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9822: Hope dims for 200-plus Haitians (fwd)

From: leonie hermantin <lhermantin@hotmail.com>

Published Saturday, December 1, 2001

Hope dims for 200-plus Haitians

Hope diminished on Friday that at least some of the 200-plus Haitian 
migrants believed missing at sea might really be alive in Jamaica.

Most of the 131 Haitians who landed in Jamaica Nov. 21 were repatriated last 
weekend, while relatives of the missing say they still have not heard 
anything from those who left Ile-a-Vache off Haiti's south coast in two 
boats on Nov. 1 and Nov. 2.

Family and friends in the United States are beginning to come to terms with 
the probable loss of their loved ones.


``It's really painful to think there are family members still out there 
suffering,'' said Marleine Bastien, executive director of Haitian Women of 
Miami. ``We don't know where to look now. . . . Our hopes are fading.''

Bastien said she recently spoke to a man from Boston who said he had 13 
family members aboard one of the missing boats.

The community's hopes were buoyed by a story that ran last week in a Jamaica 
newspaper called The Weekly Gleaner that told of the 131 Haitians crammed 
into a 35-foot boat landing at Falmouth on the Jamaican coast almost two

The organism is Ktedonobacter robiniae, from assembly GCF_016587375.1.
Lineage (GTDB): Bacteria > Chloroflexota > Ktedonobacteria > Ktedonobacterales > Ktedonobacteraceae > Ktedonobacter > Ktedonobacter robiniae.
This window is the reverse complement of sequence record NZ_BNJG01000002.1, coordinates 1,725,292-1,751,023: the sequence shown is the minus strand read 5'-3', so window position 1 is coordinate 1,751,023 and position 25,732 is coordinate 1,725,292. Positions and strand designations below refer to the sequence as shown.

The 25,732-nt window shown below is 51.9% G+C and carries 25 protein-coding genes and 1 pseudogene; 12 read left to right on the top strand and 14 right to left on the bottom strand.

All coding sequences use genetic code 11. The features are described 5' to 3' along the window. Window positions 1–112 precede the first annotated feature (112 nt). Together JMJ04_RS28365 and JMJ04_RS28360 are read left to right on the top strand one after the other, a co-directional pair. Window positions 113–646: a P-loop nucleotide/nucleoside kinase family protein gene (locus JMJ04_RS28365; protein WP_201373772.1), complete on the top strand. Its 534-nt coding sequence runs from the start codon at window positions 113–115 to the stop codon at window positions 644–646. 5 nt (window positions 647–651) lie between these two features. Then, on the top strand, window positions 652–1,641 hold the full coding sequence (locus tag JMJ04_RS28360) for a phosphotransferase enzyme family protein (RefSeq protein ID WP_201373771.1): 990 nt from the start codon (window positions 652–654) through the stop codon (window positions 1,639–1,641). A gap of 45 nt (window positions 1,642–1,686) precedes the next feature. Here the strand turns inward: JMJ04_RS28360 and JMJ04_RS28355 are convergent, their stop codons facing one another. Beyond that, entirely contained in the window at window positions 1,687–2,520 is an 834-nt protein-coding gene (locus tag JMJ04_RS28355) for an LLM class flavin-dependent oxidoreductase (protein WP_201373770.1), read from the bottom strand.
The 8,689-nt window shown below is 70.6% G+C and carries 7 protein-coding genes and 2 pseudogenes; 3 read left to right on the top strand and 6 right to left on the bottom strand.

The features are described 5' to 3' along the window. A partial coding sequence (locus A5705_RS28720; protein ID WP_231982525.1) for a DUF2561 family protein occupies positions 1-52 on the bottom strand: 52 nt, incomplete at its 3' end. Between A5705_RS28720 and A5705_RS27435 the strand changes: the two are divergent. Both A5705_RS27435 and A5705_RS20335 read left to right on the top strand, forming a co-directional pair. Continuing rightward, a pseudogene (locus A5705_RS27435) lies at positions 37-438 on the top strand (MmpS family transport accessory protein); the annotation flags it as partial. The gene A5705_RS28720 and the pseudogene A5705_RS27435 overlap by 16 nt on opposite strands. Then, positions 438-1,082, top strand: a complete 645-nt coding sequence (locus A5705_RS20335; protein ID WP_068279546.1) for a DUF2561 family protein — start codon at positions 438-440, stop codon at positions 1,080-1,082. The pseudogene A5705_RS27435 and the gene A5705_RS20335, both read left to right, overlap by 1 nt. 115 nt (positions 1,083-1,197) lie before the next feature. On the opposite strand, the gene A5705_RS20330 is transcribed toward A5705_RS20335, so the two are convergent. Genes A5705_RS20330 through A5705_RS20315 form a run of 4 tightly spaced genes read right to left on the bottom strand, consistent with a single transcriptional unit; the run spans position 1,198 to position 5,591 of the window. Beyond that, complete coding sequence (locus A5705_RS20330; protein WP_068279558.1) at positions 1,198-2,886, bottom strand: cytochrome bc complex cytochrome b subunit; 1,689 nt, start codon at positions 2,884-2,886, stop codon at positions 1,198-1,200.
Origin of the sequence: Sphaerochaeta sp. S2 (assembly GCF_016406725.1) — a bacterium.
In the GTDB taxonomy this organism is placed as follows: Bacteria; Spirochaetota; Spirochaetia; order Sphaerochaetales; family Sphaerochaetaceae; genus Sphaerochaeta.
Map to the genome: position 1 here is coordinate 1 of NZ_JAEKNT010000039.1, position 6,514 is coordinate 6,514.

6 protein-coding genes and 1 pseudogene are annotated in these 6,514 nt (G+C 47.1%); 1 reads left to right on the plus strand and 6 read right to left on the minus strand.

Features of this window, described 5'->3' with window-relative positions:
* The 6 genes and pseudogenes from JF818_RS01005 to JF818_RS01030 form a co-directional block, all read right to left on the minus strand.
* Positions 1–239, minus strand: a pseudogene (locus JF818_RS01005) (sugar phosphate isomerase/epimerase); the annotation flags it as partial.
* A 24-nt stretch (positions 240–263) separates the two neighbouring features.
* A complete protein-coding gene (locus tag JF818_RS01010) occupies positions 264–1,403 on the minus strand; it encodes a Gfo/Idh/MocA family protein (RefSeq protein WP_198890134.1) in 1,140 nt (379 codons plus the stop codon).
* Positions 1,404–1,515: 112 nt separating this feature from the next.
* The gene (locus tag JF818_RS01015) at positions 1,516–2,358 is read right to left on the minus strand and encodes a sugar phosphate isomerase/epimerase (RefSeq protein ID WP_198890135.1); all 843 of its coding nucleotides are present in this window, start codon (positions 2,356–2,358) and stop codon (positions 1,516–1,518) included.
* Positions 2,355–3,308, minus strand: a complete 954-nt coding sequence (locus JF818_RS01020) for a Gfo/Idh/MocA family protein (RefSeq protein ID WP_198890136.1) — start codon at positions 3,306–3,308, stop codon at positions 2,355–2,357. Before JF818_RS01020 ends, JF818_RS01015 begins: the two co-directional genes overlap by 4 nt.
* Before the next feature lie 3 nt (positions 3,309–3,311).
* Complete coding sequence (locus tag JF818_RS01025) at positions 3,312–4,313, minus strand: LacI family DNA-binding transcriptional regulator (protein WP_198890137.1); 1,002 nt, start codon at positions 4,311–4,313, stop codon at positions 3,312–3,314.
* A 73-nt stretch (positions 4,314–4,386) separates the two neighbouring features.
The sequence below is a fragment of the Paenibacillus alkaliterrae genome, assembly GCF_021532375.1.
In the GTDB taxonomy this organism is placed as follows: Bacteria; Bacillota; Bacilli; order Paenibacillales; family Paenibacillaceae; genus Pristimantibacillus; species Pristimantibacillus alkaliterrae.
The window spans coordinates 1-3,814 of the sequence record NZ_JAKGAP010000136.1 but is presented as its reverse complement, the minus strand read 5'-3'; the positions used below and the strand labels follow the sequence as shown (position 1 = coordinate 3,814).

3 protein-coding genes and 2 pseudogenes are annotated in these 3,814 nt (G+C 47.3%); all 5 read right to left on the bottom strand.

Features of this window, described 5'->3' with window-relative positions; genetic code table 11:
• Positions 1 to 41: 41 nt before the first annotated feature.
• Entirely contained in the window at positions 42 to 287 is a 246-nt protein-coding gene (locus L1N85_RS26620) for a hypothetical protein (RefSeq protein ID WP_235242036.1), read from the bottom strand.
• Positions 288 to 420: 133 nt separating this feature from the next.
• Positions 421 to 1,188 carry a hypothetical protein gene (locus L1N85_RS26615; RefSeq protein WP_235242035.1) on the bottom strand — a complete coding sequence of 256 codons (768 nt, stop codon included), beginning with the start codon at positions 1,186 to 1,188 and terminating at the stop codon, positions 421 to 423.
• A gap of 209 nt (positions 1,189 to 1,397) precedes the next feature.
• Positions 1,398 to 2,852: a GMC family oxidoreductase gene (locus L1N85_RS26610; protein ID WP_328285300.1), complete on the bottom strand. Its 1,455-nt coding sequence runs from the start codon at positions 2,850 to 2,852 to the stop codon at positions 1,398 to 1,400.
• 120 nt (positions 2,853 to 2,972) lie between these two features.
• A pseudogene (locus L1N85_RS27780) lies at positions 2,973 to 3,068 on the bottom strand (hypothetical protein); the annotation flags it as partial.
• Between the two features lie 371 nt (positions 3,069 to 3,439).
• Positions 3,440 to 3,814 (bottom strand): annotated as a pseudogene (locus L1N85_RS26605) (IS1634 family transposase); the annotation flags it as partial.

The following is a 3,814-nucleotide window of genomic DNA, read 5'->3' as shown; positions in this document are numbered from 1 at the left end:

weeks ago.

The story said most were hungry and dehydrated, but otherwise well, and that 
they had been on the rough seas for five days. Though the name of only one 
of those survivors was used in the story, copies of the story were quickly 
passed throughout the community, one even reaching Washington, D.C.

``They did land here,'' said Shirley Bylfield, a senior public relations 
officer for Jamaica's Ministry of National Security. ``But we're still not 
quite sure where from. We heard they were from Haiti and going to Miami.''

But most of those people already have been sent back to Haiti.

The Haitian consulates in Miami and Washington still believe the Ile-a-Vache 
boats are missing.


Milka Macena a part-time consulate worker in Washington, said she has two 
cousins who were aboard the missing boats, Ernso and Neslene Leger.

``I've been looking for them since the beginning of the month,'' Macena 
said. ``Nobody can tell me anything. I've tried everywhere. My boss is 
trying to contact other embassies.''

Friday afternoon, Gérald Victor, director of the Haitian Consulate in Miami 
released a statement:

The Consulate ``shares the concerns of the community and continues to 
collect information on the subject.''

He requested that anyone with information on any of the passengers to call 
the Consulate at 305-859-2003.

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